An Inside Look with Selenge Tserendash: Empowering Mongolian Women through Quilting

An Inside Look with Selenge Tserendash: Empowering Mongolian Women through Quilting

 


Selenge Tserendash participates in a session of the 2014 MRP

It was day 3 of the 2014 Market Readiness Program™ and the presentations had adjourned for the evening. By 5:00 pm, the hallways of the Javits Center no longer provided the fervor of exhibitors selling their crafts nor buyers roaming the exhibits that was commonplace throughout the day. A few MRP participants stayed behind to prepare for presentations of their crafts but many had also left, still adjusting to their long journey to New York. Aid to Artisans sat down with Selenge Tserendash to find out more about her and the work she does. Behind her reserved presentation, lays a woman full of passion for the cause of women and families in her native country of Mongolia.
Residing between the southern and northern borders of Russia and China, respectively, the country of Mongolia has been in a state of transition since the democratic revolution that took place there in 1990. In this country with an estimated population of 2.9 million people, the political and social shift from a socialist to democratic state left many without adequate resources for their specific economic needs.

As a single mother, attorney Selenge Tserendash recognized the need for additional economic opportunities for one of the country’s most vulnerable groups: single women raising families by themselves.

This is where Selenge Tserendash’s story of social work begins.

What inspired you to start New Way Life NGO Mongolian Quilting Center?

“10 years ago, I was inspired to do this after I studied English in Seattle and I saw beautiful quilts, which is traditional in America. Of course, I came back to Mongolia and saw the needs of unemployed women. I was asked to work as a lawyer in the [Mongolian] Supreme Court, but I’m a single mother and at the time, there was a big crisis in Mongolia. People said that there were a lot of unemployed women who were experiencing difficulties, especially single mothers who are raising children by themselves and I thought, what can I do for the Mongolian women?”

After consulting with a friend, a plan was put into motion.

“I sent many emails to lots of quilting societies, teachers and designers,” explained Tserendash, “I sent out over 100 emails to all over the [United] States.”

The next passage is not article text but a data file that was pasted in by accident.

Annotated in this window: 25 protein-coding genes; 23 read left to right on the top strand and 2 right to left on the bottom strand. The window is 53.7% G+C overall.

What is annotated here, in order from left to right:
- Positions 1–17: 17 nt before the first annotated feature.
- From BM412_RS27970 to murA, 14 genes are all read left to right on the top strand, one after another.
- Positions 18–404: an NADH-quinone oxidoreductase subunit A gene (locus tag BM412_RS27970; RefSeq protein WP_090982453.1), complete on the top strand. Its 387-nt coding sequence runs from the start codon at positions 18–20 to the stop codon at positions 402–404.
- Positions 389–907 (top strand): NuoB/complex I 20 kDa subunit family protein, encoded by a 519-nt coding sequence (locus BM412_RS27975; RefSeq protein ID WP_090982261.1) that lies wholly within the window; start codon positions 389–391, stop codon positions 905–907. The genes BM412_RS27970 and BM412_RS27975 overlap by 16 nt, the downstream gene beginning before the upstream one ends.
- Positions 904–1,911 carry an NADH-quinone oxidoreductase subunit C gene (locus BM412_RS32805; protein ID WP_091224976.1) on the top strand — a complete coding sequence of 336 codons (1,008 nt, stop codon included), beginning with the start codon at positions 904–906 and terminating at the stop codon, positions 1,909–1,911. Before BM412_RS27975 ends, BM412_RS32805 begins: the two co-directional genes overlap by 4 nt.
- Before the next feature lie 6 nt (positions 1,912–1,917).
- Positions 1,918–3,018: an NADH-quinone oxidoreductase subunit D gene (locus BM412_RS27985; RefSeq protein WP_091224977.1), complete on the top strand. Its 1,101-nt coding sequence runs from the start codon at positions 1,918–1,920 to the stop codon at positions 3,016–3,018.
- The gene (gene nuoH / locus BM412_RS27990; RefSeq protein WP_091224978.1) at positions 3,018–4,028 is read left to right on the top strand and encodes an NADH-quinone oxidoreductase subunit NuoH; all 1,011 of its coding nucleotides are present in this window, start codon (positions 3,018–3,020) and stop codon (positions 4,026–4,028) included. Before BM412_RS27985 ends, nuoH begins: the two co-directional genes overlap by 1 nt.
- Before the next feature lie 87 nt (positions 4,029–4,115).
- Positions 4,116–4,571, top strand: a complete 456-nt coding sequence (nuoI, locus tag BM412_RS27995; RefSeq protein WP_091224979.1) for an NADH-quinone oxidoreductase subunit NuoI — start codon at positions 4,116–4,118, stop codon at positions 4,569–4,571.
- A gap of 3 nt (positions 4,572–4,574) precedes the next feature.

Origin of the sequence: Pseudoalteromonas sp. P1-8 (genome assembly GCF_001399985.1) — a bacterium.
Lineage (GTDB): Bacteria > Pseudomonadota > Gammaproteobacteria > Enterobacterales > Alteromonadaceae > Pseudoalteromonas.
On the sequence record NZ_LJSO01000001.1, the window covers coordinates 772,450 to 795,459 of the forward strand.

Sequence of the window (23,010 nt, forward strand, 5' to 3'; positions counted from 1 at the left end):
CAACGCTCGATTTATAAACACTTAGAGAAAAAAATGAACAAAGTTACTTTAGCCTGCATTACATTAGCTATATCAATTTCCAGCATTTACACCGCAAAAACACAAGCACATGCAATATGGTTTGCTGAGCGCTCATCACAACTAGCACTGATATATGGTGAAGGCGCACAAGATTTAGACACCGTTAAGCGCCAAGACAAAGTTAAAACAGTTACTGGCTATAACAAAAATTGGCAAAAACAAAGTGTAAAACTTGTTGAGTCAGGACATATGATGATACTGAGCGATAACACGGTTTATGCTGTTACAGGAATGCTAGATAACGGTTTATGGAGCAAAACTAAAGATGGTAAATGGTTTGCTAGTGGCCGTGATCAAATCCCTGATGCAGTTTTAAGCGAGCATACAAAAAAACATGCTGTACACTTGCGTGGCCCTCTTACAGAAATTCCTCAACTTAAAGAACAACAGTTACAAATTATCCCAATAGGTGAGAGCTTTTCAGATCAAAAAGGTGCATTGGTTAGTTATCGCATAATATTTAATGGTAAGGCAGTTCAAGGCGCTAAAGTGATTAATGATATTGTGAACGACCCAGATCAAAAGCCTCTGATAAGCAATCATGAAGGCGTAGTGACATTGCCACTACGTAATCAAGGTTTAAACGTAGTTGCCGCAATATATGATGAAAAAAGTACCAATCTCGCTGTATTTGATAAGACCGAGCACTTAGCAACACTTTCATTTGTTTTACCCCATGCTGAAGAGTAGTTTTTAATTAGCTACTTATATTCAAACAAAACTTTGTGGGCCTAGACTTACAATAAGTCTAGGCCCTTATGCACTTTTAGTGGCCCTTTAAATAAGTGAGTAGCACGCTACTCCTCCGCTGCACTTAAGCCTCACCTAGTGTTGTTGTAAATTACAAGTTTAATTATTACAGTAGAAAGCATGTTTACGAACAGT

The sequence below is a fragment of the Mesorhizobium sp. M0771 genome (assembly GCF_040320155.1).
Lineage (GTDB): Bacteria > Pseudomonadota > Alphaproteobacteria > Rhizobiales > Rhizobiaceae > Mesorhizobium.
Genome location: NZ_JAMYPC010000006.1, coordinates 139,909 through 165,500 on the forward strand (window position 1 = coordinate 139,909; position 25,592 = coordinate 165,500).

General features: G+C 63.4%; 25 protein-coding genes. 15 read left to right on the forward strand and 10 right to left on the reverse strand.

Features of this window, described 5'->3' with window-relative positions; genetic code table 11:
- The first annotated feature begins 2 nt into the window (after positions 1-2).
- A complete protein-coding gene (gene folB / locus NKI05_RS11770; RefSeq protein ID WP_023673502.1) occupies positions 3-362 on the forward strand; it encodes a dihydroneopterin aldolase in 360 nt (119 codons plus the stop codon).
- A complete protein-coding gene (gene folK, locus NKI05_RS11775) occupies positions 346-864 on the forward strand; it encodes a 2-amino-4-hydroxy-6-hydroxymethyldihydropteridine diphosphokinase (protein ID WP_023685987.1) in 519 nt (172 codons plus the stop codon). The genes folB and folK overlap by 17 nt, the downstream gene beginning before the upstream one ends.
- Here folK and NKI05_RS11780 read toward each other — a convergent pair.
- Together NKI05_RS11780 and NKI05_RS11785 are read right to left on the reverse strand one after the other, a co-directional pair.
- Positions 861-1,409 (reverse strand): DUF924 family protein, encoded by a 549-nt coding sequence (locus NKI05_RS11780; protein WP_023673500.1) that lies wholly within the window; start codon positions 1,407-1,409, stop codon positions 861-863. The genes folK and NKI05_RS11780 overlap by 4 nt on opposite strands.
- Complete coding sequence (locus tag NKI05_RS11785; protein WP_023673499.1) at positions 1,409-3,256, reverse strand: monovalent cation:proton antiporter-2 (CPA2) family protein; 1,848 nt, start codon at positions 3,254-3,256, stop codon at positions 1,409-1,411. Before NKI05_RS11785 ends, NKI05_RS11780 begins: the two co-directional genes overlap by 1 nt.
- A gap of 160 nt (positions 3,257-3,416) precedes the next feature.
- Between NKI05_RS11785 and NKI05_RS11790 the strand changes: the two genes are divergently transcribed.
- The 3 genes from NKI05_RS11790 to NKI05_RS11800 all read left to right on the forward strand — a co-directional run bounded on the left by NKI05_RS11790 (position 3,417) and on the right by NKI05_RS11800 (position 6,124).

Eventually, one of her impassioned emails caught the attention of Maggie Ball, a renowned quilter and author who lives on the West Coast. Over the span of 18 months, Quilters Without Borders, an organization headed by Ball, was successfully able to raise $80,000 to help the newly established New Way Life NGO Mongolian Quilting Center (NWL-NGO) purchase a space for instruction in the city of Ulaanbaatar. Ball travelled to Mongolia and in her initial meeting with the NWL-NGO, over 1000 women participated in learning how to sew and quilt.

Since then, the NWL-NGO has supported hundreds of women and their families, promoting economic growth and sustainability in the community while encouraging the use of traditional Mongolian patterns. Tserendash recognized the potential for growth for Mongolian handcrafts through entry into the US market and through a friend, was introduced to Aid to Artisans and the Market Readiness Program™ (MRP). The 4 ½ day program provides intensive preparation for entry into the US market and vital information for building successful export businesses. The information proved useful for Tserendash.


A quilt made from artisans who work with NWL-NGO

What was your experience with the Market Readiness Program™?

“ATA and Creative Learning programs are a great opportunity to promote any culture, traditional culture, into the US market. I’m so grateful to ATA and Creative Learning for giving us the opportunity to promote Mongolian handmade crafts.”

What did you learn during the MRP?

“We need to do lots of things such as product development, marketing, finding sponsor, etc. In regards to where we are in comparison with other projects, it was kind of a shock at first. However, I decided to not give up. I will work hard to find grants and other ways to support the project as well as network to help develop our products.”


Tserendash receives a certificate for completing the MRP

What is next for NWL-NGO?

“We are continuing our workshop for unemployed women in collaboration with the [Mongolian] Ministry of Social Welfare and Labour Office. Now I am creating a plan for our future goals because after the [MRP] program, I realized that we needed to change our business plan.”

With the passion and drive Tserendash has for the cause of women, the future certainly looks bright for her and the NWL-NGO.